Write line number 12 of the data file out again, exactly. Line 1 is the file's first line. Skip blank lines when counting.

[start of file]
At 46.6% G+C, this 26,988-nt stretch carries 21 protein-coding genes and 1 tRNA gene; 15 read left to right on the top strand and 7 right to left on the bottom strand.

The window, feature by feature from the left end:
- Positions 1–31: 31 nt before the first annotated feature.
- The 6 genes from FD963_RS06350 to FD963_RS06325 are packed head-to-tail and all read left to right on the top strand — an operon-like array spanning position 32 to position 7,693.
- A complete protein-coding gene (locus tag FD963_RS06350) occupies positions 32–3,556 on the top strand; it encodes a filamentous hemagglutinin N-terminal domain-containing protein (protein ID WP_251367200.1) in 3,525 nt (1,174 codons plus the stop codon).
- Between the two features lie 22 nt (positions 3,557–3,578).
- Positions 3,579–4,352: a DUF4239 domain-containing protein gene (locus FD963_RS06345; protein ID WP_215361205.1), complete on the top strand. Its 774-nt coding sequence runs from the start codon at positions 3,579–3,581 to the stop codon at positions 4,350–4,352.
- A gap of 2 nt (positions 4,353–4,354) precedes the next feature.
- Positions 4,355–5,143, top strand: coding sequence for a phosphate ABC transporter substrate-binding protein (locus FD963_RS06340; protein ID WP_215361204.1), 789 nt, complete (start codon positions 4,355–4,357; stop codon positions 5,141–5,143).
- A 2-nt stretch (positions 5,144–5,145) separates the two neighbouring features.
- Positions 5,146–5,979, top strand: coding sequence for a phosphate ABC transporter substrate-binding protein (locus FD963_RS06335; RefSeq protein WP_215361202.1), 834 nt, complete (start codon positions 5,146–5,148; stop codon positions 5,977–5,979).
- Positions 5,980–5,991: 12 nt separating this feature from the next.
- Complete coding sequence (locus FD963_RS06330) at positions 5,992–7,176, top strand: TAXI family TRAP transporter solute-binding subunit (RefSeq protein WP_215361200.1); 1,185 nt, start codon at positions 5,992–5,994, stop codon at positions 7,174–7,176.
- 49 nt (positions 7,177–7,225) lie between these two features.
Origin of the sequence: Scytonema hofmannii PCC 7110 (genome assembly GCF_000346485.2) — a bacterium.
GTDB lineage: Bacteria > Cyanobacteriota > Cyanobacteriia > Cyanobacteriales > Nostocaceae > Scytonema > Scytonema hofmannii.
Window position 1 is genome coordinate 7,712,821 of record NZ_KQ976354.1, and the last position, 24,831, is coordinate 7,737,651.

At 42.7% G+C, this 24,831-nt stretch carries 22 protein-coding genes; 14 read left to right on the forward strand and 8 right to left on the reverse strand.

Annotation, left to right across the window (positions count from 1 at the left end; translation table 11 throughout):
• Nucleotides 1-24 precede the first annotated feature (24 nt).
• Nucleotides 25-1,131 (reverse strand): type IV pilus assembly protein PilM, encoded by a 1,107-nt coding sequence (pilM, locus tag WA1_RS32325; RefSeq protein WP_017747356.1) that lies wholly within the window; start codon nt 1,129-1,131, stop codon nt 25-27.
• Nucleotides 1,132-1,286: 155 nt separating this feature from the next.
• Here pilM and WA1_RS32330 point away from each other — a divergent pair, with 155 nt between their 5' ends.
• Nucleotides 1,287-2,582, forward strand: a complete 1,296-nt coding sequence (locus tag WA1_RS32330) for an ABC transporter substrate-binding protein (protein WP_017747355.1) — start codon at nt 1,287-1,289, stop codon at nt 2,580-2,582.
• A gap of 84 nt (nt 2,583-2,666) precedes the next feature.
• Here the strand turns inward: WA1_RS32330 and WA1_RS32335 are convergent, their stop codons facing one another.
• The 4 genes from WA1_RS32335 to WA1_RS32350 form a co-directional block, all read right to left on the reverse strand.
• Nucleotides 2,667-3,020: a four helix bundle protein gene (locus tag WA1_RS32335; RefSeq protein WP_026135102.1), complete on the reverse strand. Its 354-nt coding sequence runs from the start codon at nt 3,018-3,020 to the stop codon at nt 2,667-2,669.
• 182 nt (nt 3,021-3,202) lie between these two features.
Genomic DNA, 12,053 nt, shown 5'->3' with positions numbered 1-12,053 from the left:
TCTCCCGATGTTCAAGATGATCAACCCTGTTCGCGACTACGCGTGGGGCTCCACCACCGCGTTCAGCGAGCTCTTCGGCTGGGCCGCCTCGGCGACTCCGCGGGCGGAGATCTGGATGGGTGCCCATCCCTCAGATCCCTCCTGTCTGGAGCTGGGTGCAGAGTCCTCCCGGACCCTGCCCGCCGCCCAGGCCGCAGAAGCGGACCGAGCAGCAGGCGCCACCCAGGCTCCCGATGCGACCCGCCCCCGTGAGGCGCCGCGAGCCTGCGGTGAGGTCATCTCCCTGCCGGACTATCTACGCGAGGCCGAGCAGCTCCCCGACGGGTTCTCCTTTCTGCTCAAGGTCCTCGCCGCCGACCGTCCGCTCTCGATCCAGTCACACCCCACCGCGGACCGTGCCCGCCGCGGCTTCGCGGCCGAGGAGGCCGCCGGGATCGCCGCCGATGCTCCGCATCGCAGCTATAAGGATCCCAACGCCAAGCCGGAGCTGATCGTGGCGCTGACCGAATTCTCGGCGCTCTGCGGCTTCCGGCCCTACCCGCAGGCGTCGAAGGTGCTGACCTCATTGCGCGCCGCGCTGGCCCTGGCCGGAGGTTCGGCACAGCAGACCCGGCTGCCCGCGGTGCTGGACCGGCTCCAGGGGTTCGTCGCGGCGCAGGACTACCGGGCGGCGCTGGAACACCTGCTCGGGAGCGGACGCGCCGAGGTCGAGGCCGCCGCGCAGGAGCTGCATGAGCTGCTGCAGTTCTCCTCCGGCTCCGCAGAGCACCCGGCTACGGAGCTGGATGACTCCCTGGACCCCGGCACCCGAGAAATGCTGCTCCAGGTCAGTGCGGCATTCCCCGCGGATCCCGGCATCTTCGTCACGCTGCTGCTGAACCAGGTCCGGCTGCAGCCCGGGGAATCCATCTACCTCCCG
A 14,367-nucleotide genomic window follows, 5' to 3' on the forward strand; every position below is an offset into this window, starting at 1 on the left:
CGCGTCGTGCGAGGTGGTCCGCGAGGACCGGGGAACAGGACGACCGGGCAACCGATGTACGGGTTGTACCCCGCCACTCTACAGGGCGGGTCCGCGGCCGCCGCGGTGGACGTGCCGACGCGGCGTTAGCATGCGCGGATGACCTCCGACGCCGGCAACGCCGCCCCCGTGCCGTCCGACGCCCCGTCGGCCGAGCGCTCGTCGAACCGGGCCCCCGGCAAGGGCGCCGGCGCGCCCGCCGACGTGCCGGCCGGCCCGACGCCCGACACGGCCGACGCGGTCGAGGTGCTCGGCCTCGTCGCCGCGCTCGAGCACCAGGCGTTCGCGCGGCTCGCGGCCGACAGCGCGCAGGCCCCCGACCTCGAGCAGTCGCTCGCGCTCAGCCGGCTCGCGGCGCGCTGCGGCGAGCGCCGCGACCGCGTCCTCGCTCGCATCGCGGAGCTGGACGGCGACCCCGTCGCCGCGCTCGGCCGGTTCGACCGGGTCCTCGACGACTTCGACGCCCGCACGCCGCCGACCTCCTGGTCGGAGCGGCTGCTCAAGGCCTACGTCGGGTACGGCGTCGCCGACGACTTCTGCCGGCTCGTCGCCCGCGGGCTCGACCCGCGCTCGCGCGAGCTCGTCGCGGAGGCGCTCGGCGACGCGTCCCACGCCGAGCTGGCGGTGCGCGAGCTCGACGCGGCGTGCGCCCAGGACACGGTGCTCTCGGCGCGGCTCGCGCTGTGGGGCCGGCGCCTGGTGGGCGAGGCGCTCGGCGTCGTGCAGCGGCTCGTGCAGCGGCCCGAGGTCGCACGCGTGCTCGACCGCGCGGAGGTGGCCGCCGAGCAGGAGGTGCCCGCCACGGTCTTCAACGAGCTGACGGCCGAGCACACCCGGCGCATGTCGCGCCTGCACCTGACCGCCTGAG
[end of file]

- Positions 5,980–5,991: 12 nt separating this feature from the next.